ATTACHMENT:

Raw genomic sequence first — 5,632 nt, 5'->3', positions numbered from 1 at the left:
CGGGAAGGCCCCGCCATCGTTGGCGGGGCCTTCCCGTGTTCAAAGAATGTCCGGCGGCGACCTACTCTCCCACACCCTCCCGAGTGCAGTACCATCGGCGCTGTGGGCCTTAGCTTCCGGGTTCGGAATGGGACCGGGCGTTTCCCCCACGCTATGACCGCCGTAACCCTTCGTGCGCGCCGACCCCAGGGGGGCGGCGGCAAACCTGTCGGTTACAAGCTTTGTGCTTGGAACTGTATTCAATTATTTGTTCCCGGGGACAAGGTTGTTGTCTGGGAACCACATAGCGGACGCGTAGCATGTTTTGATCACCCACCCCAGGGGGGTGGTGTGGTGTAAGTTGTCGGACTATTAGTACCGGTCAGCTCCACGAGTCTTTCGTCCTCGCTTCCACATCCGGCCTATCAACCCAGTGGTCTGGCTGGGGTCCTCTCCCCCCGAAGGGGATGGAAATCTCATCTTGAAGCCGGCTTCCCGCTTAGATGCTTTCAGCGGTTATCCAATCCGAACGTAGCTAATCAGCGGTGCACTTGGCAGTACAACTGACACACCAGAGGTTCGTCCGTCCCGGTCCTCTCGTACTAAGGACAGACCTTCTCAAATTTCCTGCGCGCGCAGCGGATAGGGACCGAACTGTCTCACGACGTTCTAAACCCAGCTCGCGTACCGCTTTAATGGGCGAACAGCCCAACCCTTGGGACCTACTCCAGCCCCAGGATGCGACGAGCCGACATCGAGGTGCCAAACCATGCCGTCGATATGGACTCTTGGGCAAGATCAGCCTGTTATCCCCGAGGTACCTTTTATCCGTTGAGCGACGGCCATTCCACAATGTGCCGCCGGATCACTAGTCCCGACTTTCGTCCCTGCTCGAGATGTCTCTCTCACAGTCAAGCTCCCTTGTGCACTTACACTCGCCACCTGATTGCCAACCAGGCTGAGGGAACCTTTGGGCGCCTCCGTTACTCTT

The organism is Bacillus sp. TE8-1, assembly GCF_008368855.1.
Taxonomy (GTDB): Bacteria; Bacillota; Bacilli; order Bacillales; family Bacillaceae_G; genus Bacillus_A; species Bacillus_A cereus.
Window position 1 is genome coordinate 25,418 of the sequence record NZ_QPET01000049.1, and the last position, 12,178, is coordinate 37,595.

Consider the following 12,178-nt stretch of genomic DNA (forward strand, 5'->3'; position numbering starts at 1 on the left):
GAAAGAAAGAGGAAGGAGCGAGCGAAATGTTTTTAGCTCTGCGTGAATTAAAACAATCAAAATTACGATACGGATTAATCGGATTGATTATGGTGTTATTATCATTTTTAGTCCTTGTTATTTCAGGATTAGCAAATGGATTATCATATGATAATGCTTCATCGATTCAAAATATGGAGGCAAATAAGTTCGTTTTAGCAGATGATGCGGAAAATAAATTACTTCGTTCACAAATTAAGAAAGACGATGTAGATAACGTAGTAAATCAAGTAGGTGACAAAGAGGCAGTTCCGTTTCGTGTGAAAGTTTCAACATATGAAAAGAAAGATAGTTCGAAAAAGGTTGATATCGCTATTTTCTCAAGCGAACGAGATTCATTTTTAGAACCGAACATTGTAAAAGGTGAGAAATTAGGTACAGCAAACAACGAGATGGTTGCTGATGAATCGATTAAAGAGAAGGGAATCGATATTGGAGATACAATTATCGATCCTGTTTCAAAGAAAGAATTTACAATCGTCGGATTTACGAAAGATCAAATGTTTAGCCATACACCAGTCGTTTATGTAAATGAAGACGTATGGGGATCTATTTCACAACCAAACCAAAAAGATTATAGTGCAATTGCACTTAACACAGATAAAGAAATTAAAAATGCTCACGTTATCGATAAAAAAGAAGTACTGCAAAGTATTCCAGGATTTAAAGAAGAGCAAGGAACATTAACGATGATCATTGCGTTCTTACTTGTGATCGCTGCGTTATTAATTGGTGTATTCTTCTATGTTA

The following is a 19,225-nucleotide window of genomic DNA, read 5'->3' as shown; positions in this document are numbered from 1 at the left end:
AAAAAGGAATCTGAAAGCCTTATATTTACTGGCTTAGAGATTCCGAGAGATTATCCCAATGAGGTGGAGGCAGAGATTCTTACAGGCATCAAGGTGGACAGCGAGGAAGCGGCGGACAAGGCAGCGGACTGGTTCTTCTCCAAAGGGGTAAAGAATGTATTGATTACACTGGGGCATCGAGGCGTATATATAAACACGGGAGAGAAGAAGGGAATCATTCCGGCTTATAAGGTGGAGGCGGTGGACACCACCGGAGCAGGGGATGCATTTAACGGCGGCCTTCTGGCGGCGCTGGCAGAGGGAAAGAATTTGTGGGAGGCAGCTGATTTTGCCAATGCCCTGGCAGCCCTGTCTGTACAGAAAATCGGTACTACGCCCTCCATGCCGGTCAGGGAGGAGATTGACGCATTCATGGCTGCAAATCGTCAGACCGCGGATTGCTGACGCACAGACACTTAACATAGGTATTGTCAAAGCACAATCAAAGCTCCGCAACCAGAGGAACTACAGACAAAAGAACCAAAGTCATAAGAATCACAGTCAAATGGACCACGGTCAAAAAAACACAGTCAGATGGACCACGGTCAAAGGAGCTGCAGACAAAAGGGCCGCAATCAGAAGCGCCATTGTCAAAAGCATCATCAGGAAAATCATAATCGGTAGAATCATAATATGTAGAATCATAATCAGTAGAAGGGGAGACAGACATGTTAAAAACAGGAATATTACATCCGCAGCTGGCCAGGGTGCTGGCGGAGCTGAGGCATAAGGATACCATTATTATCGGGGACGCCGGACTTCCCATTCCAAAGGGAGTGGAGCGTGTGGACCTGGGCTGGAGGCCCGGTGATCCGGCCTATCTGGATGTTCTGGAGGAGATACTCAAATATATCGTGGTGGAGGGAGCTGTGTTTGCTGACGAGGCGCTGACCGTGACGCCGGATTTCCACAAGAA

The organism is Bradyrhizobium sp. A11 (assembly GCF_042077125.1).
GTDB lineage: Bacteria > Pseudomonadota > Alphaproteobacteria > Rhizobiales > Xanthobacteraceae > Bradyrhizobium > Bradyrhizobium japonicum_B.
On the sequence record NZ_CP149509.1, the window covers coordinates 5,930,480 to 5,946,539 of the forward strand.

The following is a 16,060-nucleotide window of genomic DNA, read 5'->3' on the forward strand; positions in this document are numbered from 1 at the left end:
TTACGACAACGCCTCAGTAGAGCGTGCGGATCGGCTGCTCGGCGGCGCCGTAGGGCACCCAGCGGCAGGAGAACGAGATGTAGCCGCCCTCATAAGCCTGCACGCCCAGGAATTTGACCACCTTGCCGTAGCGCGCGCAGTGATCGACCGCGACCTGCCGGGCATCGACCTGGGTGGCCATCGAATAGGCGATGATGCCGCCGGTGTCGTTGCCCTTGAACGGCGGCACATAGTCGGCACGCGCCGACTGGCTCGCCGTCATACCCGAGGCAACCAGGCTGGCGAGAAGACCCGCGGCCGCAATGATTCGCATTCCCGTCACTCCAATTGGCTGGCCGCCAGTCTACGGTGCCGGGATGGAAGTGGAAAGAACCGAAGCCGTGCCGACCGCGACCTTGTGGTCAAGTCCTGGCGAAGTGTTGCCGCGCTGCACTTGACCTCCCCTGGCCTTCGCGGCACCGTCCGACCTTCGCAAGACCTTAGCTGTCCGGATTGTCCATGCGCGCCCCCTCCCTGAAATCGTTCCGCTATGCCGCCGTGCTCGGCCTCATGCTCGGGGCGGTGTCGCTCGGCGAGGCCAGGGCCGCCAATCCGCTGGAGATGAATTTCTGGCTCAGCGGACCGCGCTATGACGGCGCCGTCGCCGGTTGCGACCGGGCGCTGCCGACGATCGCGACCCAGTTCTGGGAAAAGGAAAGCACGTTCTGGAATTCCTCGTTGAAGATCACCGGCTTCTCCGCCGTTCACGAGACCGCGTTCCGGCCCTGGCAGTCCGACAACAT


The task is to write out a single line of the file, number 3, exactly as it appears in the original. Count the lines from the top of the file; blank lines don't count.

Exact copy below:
The organism is Bacillus sp. TE8-1, assembly GCF_008368855.1.